Media blackout over 1776 initiative’s launch to counter NY Times’ 1619 Project

The mainstream media blacked out news coverage of a counter-narrative history initiative launched by black academics this week.

The initiative, called 1776, is a direct counter-narrative initiative dedicated to debunking the New York Times’ 1619 Project.

One of 1776’s leading scholars, Bob Woodson, told the press that the 1619 Project’s message is a “lethal” narrative that perpetuates victimhood culture within the black community. The initiative’s mission is to “to offer alternative perspectives that celebrate the progress America has made on delivering its promise of equality and opportunity and highlight the resilience of its people. Our focus is on solving problems.”

In short, 1776’s goal is to provide an uplifting narrative to assert that despite its mistakes, America is not defined by its past failures. Woodson is a well known anti-poverty leader within the black community.

Compare 1776’s mission to the 1619 Project: The latter is described as “an ongoing initiative from The New York Times Magazine that began in August 2019, the 400th anniversary of the beginning of American slavery” and “aims to reframe the country’s history by placing the consequences of slavery and the contributions of black Americans at the very center of our national narrative.”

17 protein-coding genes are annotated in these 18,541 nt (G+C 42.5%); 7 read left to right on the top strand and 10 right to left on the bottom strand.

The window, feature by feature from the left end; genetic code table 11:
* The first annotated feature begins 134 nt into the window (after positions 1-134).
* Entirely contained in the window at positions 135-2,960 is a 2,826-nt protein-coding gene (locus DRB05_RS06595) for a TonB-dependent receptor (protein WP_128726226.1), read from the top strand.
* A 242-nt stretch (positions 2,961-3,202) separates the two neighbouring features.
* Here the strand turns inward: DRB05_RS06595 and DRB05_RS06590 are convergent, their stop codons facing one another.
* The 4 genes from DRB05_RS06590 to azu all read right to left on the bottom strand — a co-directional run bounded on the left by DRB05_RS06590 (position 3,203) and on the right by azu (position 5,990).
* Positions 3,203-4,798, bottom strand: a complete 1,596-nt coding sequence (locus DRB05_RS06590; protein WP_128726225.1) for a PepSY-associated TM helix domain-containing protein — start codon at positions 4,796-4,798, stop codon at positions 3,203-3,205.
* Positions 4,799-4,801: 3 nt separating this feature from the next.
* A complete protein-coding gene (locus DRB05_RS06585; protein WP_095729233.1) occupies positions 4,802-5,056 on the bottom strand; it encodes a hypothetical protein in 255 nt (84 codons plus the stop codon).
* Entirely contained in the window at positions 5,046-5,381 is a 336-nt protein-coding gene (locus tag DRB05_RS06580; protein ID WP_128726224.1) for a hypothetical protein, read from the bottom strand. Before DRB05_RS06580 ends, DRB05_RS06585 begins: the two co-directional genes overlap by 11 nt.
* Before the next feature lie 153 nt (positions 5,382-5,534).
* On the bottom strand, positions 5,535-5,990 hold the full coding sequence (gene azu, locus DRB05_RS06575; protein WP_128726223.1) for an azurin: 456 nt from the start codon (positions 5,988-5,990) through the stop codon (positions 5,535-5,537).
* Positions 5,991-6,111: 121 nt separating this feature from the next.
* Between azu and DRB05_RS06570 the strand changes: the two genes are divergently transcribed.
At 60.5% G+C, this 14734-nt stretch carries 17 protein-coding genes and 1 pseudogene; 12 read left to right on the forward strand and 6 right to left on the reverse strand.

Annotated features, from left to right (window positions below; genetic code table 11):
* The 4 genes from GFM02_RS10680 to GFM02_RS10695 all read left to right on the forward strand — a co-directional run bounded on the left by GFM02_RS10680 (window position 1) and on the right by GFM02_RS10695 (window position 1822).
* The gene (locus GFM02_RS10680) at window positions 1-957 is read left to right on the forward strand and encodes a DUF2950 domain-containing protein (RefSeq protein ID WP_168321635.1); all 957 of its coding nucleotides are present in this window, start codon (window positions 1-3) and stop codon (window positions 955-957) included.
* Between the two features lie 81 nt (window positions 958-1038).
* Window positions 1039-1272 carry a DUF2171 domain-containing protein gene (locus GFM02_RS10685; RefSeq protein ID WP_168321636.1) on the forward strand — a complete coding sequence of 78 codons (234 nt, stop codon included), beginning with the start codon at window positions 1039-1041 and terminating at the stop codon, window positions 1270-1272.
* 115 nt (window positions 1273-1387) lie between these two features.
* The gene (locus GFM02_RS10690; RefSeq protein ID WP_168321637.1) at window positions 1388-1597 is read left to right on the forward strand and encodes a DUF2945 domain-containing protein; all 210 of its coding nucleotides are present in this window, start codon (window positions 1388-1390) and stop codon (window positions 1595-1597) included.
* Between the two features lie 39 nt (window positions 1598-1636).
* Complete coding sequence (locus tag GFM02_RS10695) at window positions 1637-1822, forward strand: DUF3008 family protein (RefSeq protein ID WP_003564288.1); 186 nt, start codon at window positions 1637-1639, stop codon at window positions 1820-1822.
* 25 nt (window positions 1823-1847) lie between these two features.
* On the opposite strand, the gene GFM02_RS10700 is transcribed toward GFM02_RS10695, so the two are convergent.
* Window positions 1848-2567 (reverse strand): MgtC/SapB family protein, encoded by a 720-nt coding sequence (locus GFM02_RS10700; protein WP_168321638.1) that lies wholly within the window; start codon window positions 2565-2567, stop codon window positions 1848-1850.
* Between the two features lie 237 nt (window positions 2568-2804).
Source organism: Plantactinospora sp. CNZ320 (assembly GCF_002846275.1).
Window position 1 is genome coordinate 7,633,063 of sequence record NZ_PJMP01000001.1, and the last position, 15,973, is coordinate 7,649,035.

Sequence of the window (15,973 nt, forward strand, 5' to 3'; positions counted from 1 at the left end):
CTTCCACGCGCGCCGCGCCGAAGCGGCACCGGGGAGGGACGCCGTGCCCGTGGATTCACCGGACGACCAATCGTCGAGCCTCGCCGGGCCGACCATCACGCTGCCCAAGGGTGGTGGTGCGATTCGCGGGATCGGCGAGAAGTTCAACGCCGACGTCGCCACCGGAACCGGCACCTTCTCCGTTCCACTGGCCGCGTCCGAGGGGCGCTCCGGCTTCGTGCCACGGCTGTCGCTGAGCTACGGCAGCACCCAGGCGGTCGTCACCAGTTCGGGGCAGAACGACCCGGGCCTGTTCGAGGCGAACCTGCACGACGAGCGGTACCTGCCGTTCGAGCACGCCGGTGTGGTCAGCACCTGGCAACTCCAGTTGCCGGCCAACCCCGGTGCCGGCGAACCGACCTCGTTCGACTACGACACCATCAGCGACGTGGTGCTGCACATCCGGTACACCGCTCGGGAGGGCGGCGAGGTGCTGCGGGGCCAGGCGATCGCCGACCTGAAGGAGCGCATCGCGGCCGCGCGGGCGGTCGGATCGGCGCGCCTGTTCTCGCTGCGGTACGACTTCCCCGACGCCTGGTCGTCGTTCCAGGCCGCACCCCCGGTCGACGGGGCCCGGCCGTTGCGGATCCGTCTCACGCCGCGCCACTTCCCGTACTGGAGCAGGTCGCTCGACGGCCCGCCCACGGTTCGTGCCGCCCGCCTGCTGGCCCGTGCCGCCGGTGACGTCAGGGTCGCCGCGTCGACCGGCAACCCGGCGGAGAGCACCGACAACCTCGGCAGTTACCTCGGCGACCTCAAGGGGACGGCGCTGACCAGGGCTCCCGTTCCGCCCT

The 1619 Project has been implemented in classrooms across the country and 1776 is an effort to reverse the trend.

“This garbage that is coming down from the scholars and writers from 1619 is most hypocritical because they don’t live in communities [that are] suffering,” Woodson said. “They are advocating something they don’t have to pay the penalty for.”

Right-leaning outlets such as the Washington Free Beacon, the Washington Times and the Washington Examiner covered 1776’s launch. No mainstream media outlet covered 1776’s launch and none of the project’s leading figures. Some of the more notable scholars behind the 1776 initiative are as follows:

  • Carol Swain, former political science professor at Princeton University
  • Clarence Page, a nationally-syndicated columnist and member of Chicago Tribune’s editorial board
  • Jason Hill, DePaul University philosophy professor

The mainstream media’s blackout should disappoint readers because 1776’s goal is to provide another perspective and historical narrative about America’s history. American schools should have access to multiple historical narratives to provide American children with as much information as possible and not be limited to the New York Times’ 1619 Project.


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Author: Spencer Irvine

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